The knee is a hinge joint formed by the femur and tibia, designed mainly to provide flexion (bending) and extension (straightening) and to support the body above it during weight-bearing. The patellofemoral joint is the joint formed by the articulation of the patella (knee cap) on the front surface of the femur, and is a separate joint to the knee joint itself.
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Being a weight-bearing joint, the knee is subject to repetitive stresses during walking and running, twisting and jumping and as such, prone to injury during load-bearing sports and activities. Common sports injuries affecting the knee include ligament sprains, where a ligament is stretched quickly beyond its elastic limit resulting in a tear, or in more severe cases a rupture. Such examples would be a rupture of the anterior cruciate ligament (ACL) or a sprain of the medial collateral ligament (MCL). These are frequently seen in football, tennis and skiing where rapid changes of direction on a fixed foot occur regularly. Weight-bearing and impact sports can often lead to repetitive stresses through the meniscal structures (cartilage) of the knee, causing tears and sometimes requiring surgery by way of an arthroscopy.
Wearing of the knee joint itself can occur over time, causing arthritic changes to occur, though these can range from minor degenerative changes to severe osteoarthritis within the knee. Individuals with mild wear and tear in their knee may have no pain at all, therefore signs of degeneration or mild osteoarthritis found on X-ray do not always indicate a symptomatic knee. Knee joints with severe osteoarthritis may have difficulty bending or straightening fully, and may begin to collapse down on the side that is wearing the most. Severely arthritic knees may need surgical intervention by way of a unicompartmental knee replacement or total knee replacement, depending upon the age of the individual and the extent and location of the degeneration within the knee.
Knee problems can present themselves in many forms and pain may be experienced at the front, either side, or at the back of the knee. Issues can arise from the ligaments of the knee, the patellofemoral joint (knee cap joint) and the muscle / tendon structures around the knee, and of course from the knee joint itself, including its cartilage and bony surfaces. Where an individual feels their knee pain, is not always in the same location as the structures at fault, as pain can also be referred to the knee from other associated areas of the body.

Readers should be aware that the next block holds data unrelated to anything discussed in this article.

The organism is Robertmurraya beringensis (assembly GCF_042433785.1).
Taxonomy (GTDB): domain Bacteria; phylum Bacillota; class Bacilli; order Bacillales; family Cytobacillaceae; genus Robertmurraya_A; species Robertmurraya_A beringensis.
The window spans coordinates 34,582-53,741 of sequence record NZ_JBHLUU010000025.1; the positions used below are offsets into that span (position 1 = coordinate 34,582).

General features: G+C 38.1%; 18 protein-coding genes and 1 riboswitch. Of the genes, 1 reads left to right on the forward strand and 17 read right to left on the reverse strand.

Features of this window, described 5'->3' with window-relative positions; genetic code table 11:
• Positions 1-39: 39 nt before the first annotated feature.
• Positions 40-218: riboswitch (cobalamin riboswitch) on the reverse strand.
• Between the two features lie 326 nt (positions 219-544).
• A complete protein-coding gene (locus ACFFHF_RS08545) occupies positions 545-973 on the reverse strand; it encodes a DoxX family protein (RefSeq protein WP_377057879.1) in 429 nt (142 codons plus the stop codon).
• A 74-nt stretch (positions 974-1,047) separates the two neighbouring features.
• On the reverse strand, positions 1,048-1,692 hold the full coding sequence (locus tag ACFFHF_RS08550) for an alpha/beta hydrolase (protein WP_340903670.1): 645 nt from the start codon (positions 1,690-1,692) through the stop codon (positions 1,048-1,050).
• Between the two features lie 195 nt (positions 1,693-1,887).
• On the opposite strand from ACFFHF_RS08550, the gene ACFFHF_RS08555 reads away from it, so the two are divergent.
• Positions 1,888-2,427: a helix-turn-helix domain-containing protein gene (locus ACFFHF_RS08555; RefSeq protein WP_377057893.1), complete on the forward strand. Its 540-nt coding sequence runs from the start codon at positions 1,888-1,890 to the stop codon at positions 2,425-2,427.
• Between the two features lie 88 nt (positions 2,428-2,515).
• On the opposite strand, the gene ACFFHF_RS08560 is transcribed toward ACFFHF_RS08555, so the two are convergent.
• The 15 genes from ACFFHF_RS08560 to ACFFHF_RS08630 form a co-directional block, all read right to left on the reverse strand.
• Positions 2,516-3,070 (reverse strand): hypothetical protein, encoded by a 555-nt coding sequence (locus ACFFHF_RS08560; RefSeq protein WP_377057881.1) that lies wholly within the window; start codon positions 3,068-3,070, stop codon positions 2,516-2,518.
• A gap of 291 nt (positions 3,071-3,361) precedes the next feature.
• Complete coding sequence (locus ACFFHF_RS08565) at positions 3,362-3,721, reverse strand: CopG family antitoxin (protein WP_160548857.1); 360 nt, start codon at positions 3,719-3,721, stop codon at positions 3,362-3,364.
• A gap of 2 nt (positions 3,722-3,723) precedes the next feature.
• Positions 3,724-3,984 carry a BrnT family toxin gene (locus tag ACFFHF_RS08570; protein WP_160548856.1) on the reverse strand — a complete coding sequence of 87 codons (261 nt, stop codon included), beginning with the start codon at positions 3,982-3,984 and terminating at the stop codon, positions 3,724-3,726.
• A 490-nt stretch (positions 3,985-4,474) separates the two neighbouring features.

The patellofemoral joint (knee cap joint) at the front of the knee is a frequent source of pain and associated symptoms. Though it is a relatively small joint, it is subject to large forces and stresses generated through the joint during activities such as climbing stairs, squatting down and landing from jumping. It's position and motion at the front of the knee within the 'trochlear notch' of the femur varies hugely between individuals, and it's orientation during movement relies heavily upon the action of the quadriceps muscles, the stability of the patellofemoral ligaments and the other connective tissues supporting this joint. 'Maltracking' of the patella occurs when these soft tissue structures do not provide an optimal balance amongst one another, causing an uneven pull of the patella without opposite constraint. Individuals with a maltracking patella may report clicking or the feeling of locking of the patella when the knee extends from a flexed position, and this may or not be accompanied by pain.
Symptoms experienced around the knee do not necessarily mean that there is a structural defect at the knee itself. Knee pain can arise as a result of 'biomechanical' issues from incorrect alignment of the lower limb in some way. For example, if the position of the ankle is abnormal when the foot is on the floor in weight-bearing, the rest of the body will have to adapt to this position in order for a person to remain forward facing - the result of this is that each joint above the ankle will have to adjust its position slightly to accommodate the abnormality at the bottom of the chain. Biomechanical problems in the lower limb can lead to muscle imbalances developing over time, which then become habit and difficult for an individual to correct. The knee joint and the patellofemoral joint are often the areas that compensate for this positional fault the most, causing a less than ideal joint position, altered stresses and consequently irritation and pain.
Knee problems are diverse and the underlying causes can vary hugely between individuals. As such, the management of these problems depends upon the nature of the problem, a person's associated medical conditions, their age, their lifestyle and their goals. Most knee presentations can be managed successfully by way of physiotherapy intervention, and may require the involvement of a podiatrist in order for the fault to be holistically and optimally treated.